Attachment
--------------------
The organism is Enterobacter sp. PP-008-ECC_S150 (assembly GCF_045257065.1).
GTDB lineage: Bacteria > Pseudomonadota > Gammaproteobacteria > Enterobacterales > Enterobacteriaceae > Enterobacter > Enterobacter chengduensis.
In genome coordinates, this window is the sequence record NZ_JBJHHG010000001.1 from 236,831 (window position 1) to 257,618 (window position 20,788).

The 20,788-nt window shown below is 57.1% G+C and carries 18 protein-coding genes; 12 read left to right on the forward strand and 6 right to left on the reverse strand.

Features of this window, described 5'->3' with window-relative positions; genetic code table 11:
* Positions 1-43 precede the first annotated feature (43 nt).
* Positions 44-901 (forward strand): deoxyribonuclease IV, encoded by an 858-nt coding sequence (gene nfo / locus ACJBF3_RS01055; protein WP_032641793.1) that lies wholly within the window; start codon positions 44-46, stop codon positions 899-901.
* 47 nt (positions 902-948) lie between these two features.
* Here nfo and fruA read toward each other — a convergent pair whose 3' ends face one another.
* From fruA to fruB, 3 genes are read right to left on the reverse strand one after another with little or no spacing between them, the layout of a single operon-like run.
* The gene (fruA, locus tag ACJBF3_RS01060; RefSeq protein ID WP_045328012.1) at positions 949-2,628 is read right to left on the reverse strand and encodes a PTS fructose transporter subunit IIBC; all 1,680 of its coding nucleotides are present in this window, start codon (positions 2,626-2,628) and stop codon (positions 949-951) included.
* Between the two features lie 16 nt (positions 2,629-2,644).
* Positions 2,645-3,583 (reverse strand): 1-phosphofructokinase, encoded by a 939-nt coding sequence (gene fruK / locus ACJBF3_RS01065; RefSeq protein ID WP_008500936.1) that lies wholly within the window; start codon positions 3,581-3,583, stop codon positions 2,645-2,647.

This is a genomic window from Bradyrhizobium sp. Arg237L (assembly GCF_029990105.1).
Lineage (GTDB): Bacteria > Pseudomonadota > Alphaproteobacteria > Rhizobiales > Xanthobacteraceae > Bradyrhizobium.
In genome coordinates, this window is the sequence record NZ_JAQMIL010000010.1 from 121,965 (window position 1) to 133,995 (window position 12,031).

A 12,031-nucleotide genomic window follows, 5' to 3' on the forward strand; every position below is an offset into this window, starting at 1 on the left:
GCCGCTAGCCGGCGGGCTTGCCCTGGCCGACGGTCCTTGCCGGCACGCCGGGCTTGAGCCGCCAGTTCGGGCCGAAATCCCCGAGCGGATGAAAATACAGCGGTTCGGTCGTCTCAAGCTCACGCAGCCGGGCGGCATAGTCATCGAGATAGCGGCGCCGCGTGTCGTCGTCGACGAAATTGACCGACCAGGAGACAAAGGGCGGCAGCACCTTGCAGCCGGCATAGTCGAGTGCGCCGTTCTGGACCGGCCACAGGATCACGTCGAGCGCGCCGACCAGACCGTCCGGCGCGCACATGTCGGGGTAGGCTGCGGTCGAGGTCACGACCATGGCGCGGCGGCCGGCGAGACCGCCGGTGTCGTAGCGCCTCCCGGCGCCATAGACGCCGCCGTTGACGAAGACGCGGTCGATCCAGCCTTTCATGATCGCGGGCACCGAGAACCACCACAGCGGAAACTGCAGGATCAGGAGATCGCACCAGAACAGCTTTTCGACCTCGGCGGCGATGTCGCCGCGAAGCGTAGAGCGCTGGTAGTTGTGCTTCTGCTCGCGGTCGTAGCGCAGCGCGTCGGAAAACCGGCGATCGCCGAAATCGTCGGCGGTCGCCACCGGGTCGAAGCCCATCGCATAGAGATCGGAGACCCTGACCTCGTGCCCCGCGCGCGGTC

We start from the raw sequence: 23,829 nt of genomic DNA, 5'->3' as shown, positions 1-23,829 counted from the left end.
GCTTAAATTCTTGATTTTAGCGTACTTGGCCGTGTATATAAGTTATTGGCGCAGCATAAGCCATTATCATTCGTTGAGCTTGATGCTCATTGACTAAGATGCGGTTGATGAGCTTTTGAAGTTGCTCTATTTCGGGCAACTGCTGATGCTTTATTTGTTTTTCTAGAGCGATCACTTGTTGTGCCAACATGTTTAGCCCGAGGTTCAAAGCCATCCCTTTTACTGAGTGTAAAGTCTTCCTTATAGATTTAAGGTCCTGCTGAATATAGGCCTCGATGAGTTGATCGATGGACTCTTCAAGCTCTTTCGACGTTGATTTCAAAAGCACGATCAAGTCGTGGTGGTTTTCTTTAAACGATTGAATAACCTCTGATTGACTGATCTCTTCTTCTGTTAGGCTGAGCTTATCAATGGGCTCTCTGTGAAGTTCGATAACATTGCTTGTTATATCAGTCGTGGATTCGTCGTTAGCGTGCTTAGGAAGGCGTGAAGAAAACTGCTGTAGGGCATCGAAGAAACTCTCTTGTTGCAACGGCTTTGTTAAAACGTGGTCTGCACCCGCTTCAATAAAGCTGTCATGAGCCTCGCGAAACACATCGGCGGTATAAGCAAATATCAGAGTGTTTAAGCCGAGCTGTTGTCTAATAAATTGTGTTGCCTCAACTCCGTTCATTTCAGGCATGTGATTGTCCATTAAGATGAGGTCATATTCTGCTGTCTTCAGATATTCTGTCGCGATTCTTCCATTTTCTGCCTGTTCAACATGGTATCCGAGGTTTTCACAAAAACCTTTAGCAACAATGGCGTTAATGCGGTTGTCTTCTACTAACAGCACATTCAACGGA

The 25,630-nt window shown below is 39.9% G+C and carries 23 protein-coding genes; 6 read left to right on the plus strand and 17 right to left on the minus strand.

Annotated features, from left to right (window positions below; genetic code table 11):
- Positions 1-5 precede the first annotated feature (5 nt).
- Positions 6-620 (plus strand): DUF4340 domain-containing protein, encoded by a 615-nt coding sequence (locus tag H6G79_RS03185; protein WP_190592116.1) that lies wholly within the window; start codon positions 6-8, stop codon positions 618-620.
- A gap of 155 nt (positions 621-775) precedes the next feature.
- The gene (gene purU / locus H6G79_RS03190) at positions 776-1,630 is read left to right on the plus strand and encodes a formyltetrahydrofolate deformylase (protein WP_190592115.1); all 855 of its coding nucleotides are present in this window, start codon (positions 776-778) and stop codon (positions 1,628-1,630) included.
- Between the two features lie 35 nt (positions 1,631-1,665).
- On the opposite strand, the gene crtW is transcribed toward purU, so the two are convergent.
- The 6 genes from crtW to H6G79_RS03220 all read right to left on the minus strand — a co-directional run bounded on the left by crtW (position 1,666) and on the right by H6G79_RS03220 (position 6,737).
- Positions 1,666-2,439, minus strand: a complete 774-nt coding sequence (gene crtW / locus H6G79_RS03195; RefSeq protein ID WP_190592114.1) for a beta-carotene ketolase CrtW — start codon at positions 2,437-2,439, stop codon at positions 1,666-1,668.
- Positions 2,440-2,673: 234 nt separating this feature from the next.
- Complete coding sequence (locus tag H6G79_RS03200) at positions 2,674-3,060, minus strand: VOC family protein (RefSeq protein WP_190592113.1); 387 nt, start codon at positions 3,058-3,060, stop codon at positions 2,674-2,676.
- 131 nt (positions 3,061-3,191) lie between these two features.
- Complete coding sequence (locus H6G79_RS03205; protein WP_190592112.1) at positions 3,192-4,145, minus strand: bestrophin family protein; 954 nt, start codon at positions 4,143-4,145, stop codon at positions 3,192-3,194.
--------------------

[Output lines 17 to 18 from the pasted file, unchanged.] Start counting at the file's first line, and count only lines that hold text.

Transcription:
A 12,031-nucleotide genomic window follows, 5' to 3' on the forward strand; every position below is an offset into this window, starting at 1 on the left:
GCCGCTAGCCGGCGGGCTTGCCCTGGCCGACGGTCCTTGCCGGCACGCCGGGCTTGAGCCGCCAGTTCGGGCCGAAATCCCCGAGCGGATGAAAATACAGCGGTTCGGTCGTCTCAAGCTCACGCAGCCGGGCGGCATAGTCATCGAGATAGCGGCGCCGCGTGTCGTCGTCGACGAAATTGACCGACCAGGAGACAAAGGGCGGCAGCACCTTGCAGCCGGCATAGTCGAGTGCGCCGTTCTGGACCGGCCACAGGATCACGTCGAGCGCGCCGACCAGACCGTCCGGCGCGCACATGTCGGGGTAGGCTGCGGTCGAGGTCACGACCATGGCGCGGCGGCCGGCGAGACCGCCGGTGTCGTAGCGCCTCCCGGCGCCATAGACGCCGCCGTTGACGAAGACGCGGTCGATCCAGCCTTTCATGATCGCGGGCACCGAGAACCACCACAGCGGAAACTGCAGGATCAGGAGATCGCACCAGAACAGCTTTTCGACCTCGGCGGCGATGTCGCCGCGAAGCGTAGAGCGCTGGTAGTTGTGCTTCTGCTCGCGGTCGTAGCGCAGCGCGTCGGAAAACCGGCGATCGCCGAAATCGTCGGCGGTCGCCACCGGGTCGAAGCCCATCGCATAGAGATCGGAGACCCTGACCTCGTGCCCCGCGCGCGGTC